Correos, the Spanish postal service operator, uses the same strategy to build partnerships in the e-commerce domain. It collaborated with Luis Krug, a Spanish Internet entrepreneur and now the CEO of Pixmania, to build an e-commerce platform Comandia.com. The goal is to become one of the largest online marketplaces in Spain to connect companies of any kind, including small or very large retailers, to their customers. But before the two companies joined forces to work on Comandia, they started with a small win: collaboration over the Oooferton.com website. This was a discount webshop started by Luis Krug in 2009 on which Correos worked as a logistics partner and had to adapt its logistics chain in order to handle a wide variety of products. The two partners learned a lot about each other and developed trust, which then lead to Comandia, a much more ambitious project in terms of the number of potential sellers and customers.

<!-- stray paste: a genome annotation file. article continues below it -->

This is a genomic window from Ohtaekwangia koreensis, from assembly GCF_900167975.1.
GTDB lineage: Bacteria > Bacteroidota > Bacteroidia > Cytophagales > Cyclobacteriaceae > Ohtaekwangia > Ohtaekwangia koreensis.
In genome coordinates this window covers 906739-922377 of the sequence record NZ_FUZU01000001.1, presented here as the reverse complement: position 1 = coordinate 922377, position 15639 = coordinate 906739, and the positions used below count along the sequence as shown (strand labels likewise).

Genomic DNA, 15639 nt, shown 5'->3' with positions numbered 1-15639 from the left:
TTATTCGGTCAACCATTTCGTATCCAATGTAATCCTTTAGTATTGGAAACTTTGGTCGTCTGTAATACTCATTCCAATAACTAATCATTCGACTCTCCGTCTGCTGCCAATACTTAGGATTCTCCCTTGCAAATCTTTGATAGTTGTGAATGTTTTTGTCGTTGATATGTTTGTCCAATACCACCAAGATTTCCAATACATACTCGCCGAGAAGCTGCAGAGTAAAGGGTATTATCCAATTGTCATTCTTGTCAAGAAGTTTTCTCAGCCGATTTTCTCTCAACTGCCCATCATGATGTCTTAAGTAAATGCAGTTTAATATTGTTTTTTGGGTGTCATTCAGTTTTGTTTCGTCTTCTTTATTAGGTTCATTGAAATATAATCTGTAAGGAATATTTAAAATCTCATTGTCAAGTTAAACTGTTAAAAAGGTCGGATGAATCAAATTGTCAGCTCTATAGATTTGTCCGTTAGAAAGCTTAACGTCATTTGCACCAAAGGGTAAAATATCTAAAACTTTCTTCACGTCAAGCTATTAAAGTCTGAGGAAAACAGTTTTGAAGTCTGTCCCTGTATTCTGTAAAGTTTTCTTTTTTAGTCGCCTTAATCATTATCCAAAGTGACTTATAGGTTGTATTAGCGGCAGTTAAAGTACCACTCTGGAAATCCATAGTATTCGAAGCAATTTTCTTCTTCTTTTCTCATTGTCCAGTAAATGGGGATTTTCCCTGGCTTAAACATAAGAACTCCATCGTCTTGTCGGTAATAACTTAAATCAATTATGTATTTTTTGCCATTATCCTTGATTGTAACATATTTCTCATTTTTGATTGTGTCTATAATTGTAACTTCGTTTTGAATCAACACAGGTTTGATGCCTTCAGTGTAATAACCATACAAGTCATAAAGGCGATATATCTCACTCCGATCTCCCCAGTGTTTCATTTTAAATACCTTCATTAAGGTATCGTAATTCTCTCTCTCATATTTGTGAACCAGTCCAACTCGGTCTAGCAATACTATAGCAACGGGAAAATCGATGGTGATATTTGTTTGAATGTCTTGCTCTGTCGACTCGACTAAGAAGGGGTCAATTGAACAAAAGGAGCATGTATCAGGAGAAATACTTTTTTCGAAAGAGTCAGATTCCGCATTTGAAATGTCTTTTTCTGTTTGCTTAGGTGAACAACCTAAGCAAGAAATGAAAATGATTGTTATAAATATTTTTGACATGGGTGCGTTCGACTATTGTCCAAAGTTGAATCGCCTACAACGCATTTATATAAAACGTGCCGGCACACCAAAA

If your company is planning a strategic alliance, aim for a small win first — this strategy works just as well with customers, suppliers, and competitors.

Alliance Radar: Locate Competitive Advantage Outside of Your Firm’s Value Chain

PSA Peugeot Citroen, or Peugeot for short, is a former French industrial icon. In the past two years, it struggled to escape from € 7 billion losses. A €3 billion capital increase from the French state and Dongfeng, a Chinese carmaker, should help Peugeot secure its future[1]. Will it be bright?  
The alliance between Peugeot and Dongfeng is one of the thousands of alliances that companies formed around the world in the past 10 years. The classic frameworks of strategy analysis, however, don’t provide much guidance for how to extract value from alliances. Take for example a classic “value chain” tool popularized by Michael Porter:

* This figure is borrowed from http://www.insemble.com/software-value-chain.html